We are living in a day and age where the explosion of electronics is impacting every part of our life, and our kids are exposed to things that were unthinkable even a decade ago.  The family walls that used to shield them from the rest of the world are weakening and as parents we are constantly finding ourselves battling with our kids’ obsession and addiction to electronic devices and electronic media.

When my daughters were growing up, their main obsession was the TV.  It was developed at a very young age when they were left at home with caregivers when I was at work.  To battle the obsession, I signed Jane and Michelle up for all kinds of activities just to get them away from the television set.  When they reached school age, Joe and I set the no-television-on-weekday rule that was followed until they were able to watch everything on the computer and later laptop and chat online endlessly in their rooms.   So another rule had to be put in place: no Internet after 10 pm.  It was in effect pretty much until Jane’s senior year in high school although she frequently complained that none of her friends were subjected to such deprivation.  The side effect was that as the girls got older and slept later, they sometimes didn’t start their homework until after 10 am so that they could thoroughly enjoy the Internet access.

Learning from past experiences, we sent Jake to The Compass School, a project-oriented daycare that provided a safe and enjoyable early learning environment. Jake isn’t that much into TV.  His addiction is games.  This time around, we took a different approach: instead of usage prohibition, we try to instill self-control.

Both my husband I have noticed that Jake’s personality changes when he plays games excessively.  He became irritated, rude and sometimes even violent.  This happened almost every time when we went to China to visit families and relatives.  There were lots of gatherings either in the restaurants or at home where Jake was left to entertain himself.

I find the following 3-step process effective with instilling self-control in Jake.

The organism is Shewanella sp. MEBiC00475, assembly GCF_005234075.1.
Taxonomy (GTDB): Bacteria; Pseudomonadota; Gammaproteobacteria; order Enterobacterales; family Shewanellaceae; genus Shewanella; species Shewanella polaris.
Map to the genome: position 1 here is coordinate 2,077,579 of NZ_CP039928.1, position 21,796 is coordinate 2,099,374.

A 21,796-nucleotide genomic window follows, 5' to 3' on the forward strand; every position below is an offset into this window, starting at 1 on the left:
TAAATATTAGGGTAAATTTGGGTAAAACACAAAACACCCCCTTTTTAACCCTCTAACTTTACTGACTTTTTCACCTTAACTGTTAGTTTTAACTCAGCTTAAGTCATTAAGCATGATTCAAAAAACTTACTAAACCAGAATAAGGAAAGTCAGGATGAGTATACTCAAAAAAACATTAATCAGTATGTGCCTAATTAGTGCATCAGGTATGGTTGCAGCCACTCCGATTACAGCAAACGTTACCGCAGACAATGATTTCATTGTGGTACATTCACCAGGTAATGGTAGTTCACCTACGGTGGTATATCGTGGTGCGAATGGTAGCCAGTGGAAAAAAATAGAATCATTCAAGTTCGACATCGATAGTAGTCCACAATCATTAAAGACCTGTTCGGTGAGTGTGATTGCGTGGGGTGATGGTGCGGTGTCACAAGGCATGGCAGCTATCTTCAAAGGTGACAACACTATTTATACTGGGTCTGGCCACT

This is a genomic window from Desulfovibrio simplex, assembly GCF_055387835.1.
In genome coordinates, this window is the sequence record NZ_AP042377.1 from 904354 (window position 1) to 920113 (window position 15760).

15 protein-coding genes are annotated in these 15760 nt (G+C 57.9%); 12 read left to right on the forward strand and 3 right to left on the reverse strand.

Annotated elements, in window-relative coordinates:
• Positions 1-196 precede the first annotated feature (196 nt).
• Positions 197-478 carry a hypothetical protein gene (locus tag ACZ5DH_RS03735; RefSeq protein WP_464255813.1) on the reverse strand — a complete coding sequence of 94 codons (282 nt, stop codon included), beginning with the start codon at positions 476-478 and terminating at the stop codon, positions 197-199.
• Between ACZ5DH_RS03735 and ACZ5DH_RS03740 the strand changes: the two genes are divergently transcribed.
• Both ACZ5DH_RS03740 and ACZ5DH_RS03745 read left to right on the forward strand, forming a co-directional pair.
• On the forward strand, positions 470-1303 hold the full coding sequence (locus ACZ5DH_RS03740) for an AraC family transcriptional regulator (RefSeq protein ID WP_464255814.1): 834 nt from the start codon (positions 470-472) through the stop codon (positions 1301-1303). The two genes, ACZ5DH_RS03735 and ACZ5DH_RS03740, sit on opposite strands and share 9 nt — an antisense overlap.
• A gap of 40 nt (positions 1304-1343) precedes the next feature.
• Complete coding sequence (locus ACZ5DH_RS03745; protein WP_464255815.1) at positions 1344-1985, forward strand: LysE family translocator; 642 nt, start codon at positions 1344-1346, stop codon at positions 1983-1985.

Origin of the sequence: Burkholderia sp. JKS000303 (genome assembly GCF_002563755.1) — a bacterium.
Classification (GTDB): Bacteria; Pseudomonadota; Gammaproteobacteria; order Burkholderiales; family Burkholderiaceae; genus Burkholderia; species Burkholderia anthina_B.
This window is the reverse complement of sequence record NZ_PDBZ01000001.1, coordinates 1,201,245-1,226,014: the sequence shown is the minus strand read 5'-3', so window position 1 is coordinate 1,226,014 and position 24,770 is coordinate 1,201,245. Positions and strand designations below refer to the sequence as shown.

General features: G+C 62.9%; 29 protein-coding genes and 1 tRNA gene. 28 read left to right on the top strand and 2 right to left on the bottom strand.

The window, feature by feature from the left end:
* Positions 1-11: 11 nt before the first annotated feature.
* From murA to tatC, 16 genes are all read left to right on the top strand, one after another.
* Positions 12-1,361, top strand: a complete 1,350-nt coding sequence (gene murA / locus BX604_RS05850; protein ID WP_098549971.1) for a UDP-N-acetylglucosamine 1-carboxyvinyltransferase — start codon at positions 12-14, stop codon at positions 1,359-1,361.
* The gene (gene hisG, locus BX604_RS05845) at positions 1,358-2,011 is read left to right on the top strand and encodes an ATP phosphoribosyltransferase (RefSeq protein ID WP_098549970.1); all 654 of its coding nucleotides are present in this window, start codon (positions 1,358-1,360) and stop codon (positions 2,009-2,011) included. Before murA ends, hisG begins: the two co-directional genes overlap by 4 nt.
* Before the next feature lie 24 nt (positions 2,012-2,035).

1)    Awareness

Jake is made aware of his personality change when he becomes too indulged in games.  Even at the age of six, he is capable of deciding that he likes the normal Jacob much better.  And so when the monstrous Jacob starts to come out, he knows it’s time to take a break.

2)    Administration

On average, Jake plays games for about an hour a day.  Instead of letting him play for a whole hour non-stop, we break it into a few ten or twenty-minute segments.  Joe and I typically say ‘yes’ every time he asks if he can play.  If it is almost dinnertime, I’ll say to him “You need to stop when dinner is ready.” If he wants to go back to the computer too quickly, We encourage him to play with his Lego toys for a while or draw pictures by reminding him “If all you want to do is play games on the computer, maybe we shouldn’t buy all those toys because you don’t play with them that much.”  Jake’s other love is Lego.  When he gets all his Hero Factory figures lined up for war, he’ll forget about the games for a while.

Shorter intervals seve two purposes a) Keep him from getting too engrossed in the games b) Provide him with many opportunities to practice self-control throughout the day.

Jake’s computer is right next to Joe’s in the study.  We try to keep a close eye on his online activities.

3)    Awards

Every time Jake stops within a few minutes after he gets the 2-minute warning, he is awarded points. We also praise him generously, “Wow, Jake, you stopped when you were supposed to.  You demonstrated great self-control.  Mommy (or daddy) is so proud of you!”

If he doesn’t stop quickly, we would say to him calmly, “You have lost the opportunity to earn points this time. But there are plenty of opportunities later.”

The cumulative points will buy him the Lego toy he has chosen.

If you have young children and say to yourself “My kids will never be addicted like the others”, you may not be living in the real world.  All it takes is hand your child your cell phone when both you and your child are waiting in the doctor’s office or anywhere that his fussiness may cause a scene.  From that point on, your child is on his way to explore this fascinating and yet very dangerous electronic world.

So get ready and form a realistic strategy because the battle comes sooner than you think.

Please share if you have any strategies that have worked well.  Together we can fight and ultimately win this battle.